Cold Welcome by Elizabeth Moon

Orbit, 2017, 439 p.

 Cold Welcome cover

The cover makes it obvious (“Vatta’s Peace: Book 1” is inscribed below the title) that this is the first part of what I assume is a trilogy. What I hadn’t realised when I picked it up was that there is a previous trilogy (“Vatta’s War”) to which this is presumably a sequel of sorts. Not that it matters: Cold Welcome pretty much stands on its own with Moon slipping in information about Admiral Ky Vatta’s past as and when necessary.

After apparently unexpected success as a war commander against unlikely odds Vatta is returning to her home planet, Slotter Key, where her family is a prominent presence. There is some early interplay about the wearing of spacesuits for a shuttle descent which makes it beyond obvious to the reader that skullduggery is afoot. And indeed the shuttle encounters trouble during the descent, its pilots and a local military commander being murdered by devices in their suits. Vatta and her aide-de-camp wore their own suits and so are spared, along with lesser luminaries on board. The shuttle comes down in a polar sea near an uninhabited continent which – conveniently or otherwise – has a reputation for mishaps and communications blackouts.

As senior military officer Vatta takes charge even though she is not in the local command chain. Her expertise gets the survivors through a few days at sea in life-rafts and landfall on an inhospitable beach. From then on it all gets a bit Alistair MacLean with Vatta wondering whom she can trust and intrigues played against her. The continent also turns out not to be quite as abandoned and inhospitable as everyone supposed.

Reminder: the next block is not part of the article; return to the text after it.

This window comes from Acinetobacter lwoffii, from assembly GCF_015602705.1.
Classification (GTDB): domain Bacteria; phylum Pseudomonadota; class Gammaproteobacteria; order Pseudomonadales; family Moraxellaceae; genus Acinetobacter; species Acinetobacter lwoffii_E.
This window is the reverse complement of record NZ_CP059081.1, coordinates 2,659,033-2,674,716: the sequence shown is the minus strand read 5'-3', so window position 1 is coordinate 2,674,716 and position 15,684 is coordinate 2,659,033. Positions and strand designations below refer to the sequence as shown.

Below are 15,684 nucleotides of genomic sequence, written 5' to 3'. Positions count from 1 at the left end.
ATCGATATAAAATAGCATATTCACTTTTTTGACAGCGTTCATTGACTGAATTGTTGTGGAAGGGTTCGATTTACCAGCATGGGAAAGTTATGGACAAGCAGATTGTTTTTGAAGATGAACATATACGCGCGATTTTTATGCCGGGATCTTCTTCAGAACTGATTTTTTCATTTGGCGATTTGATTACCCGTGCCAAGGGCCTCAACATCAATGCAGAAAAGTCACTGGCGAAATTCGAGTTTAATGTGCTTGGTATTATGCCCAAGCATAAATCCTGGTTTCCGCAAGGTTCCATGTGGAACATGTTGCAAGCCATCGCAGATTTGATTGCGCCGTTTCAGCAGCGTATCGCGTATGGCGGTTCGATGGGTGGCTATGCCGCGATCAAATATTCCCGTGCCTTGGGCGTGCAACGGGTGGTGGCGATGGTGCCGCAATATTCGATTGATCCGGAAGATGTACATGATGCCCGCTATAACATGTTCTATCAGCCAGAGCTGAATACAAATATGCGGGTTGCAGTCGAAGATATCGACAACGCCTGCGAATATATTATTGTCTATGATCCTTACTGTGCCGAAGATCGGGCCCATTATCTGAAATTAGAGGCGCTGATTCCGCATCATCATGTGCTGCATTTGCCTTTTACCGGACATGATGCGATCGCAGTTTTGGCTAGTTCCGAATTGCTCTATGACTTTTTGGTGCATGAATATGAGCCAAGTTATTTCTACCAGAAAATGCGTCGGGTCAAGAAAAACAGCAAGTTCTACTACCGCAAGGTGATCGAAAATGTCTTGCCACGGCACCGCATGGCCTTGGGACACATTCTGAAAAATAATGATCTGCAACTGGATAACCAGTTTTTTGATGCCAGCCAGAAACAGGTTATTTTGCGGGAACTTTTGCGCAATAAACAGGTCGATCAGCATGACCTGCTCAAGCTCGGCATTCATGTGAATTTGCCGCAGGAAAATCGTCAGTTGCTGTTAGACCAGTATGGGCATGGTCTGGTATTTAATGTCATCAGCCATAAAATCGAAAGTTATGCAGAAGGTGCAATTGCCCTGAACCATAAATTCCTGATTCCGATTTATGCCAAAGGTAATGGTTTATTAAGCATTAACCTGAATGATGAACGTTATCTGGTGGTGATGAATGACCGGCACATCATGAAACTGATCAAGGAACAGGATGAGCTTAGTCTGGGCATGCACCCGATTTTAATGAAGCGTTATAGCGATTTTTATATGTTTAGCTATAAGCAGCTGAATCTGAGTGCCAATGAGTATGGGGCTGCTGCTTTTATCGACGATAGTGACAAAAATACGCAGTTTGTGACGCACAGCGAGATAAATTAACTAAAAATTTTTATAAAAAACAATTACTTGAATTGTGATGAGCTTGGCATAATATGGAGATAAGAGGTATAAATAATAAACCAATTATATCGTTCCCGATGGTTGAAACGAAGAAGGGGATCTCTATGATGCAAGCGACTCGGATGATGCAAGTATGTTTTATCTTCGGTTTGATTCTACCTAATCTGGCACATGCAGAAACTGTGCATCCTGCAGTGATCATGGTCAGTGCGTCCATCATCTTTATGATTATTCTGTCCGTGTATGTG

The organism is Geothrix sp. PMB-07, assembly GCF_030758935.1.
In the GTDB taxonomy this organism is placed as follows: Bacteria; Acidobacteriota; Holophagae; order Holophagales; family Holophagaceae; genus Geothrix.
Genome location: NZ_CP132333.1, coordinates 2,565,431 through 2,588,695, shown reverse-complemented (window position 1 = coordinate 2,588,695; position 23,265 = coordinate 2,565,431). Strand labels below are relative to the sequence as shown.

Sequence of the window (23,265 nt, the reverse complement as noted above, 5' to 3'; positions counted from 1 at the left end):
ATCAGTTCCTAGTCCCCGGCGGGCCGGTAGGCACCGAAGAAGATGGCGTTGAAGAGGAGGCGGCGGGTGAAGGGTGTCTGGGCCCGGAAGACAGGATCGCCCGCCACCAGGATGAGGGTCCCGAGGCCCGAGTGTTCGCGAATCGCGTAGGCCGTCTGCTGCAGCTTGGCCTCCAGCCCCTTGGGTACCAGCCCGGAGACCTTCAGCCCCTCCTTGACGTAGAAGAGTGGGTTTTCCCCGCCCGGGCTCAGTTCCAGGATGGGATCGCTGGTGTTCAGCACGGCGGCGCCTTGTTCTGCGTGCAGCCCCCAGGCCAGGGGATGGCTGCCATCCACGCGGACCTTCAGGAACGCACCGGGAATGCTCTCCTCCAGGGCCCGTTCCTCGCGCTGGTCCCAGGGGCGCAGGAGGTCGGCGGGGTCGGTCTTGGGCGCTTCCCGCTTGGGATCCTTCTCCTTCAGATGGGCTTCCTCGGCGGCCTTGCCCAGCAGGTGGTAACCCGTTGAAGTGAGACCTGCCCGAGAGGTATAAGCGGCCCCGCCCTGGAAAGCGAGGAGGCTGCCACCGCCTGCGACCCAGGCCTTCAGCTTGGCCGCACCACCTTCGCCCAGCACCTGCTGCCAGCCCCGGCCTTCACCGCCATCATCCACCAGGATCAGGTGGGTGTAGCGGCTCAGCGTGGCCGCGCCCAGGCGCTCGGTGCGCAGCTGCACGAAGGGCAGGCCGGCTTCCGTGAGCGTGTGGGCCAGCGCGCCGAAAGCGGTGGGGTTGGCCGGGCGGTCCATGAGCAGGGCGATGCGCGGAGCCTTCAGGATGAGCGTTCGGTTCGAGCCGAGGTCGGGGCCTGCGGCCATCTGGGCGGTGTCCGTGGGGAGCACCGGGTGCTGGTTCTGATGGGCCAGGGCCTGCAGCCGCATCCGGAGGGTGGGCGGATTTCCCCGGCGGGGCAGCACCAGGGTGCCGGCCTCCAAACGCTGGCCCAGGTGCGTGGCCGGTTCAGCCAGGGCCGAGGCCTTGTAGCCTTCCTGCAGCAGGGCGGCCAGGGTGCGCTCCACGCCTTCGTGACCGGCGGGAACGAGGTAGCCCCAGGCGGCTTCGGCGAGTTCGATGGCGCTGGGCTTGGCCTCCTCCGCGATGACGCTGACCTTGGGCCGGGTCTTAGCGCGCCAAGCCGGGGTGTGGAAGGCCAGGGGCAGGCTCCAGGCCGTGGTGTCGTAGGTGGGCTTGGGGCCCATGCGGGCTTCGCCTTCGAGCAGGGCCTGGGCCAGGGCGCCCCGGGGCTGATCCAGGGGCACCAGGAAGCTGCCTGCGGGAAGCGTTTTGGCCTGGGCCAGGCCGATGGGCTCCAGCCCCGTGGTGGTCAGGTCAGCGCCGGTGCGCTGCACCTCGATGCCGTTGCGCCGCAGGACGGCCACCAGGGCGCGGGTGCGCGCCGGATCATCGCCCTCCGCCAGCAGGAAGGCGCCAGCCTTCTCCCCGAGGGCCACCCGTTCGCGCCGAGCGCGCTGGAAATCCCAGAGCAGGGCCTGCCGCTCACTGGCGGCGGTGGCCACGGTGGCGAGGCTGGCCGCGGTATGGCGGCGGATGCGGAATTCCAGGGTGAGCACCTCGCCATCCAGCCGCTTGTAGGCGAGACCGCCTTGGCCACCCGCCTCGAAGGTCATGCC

Cold Welcome is reasonably standard SF fare with not a lot of consequence to it. Violence, though not entirely absent, is mostly off-stage here (for which relief much thanks; I’m getting fed up with SF where violence seems to be the only type of conflict resolution available) and the SF trappings are mostly off the shelf. We don’t find out though who exactly the conspirators were who committed the shuttle murders nor those behind the goings-on on the polar continent. No doubt all will be revealed in later books in the sequence. I may not bother with those though. Neither the scenario nor its execution piqued my interest enough.

Pedant’s corner:-Stavros’ (Stavros’s,) “he had lived into that label” (lived up to that label makes more sense,) Captain Argelos’ (Argelos’s,) a missing comma before a piece of direct speech, Colonel Greyhaus’ diary (Greyhaus’s,) “the crew were resting” (the crew was resting.) In the acknowledgements: Gonzales’ Gonzales’s.)

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